Emily Anthes covered car accidents and local crime for several daily newspapers before she discovered that there were journalists who wrote about science for a living. Now she spends her days covering genes, brains and behaviour. Her book, Frankenstein's Cat: Cuddling up to biotech’s brave new beasts, was published last year. Emily has degrees in science writing and the history of science, and lives in Brooklyn with what may actually be the world’s cutest dog.
Work published elsewhere
Vietnam's neuroscientific legacy
In addition to expanding our knowledge about head injuries, the Vietnam Head Injury Study has also provided insight into how healthy brains function.
Science-fiction turns real: genetically engineering animals for war
Remote-controlled animal cyborgs could one day be conducting surveillance and participating in search and rescue missions (excerpt from Frankenstein’s Cat).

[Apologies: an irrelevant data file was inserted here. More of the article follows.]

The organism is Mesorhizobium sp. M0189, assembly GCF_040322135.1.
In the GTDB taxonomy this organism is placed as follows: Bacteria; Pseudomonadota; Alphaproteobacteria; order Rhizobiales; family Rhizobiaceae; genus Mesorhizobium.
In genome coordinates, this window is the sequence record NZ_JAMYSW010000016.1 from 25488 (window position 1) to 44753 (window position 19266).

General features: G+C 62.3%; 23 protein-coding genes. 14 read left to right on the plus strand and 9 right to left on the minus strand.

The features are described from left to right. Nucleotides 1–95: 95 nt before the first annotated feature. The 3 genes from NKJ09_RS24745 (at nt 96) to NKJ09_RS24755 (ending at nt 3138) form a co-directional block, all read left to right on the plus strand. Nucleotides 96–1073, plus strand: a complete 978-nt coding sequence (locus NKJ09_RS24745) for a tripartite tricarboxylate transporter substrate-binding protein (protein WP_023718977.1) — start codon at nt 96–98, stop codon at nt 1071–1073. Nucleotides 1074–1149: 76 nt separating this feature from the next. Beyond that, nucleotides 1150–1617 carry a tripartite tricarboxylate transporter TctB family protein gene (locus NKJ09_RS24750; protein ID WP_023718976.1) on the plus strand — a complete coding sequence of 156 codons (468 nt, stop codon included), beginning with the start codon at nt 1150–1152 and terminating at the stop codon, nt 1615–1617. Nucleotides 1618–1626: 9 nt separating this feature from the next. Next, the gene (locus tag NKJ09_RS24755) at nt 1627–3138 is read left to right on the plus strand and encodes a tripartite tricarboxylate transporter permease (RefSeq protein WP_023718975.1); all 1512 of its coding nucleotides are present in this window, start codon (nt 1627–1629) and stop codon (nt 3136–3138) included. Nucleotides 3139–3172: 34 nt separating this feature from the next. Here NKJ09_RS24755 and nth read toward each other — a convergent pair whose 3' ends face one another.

Coldblooded does not mean stupid
Reptile brains are not as primitive as we imagined.
Welcome to outer (head) space
Psychological studies of people who live and work in extreme environments – from Antarctica to space – hold lessons for all of us.
Animal prosthetics help human amputees move again
Advances in material science are making it possible to design state-of-the-art prostheses for injured animals.
Dads get blue, too
Mothers aren’t the only ones who suffer from post-partum depression.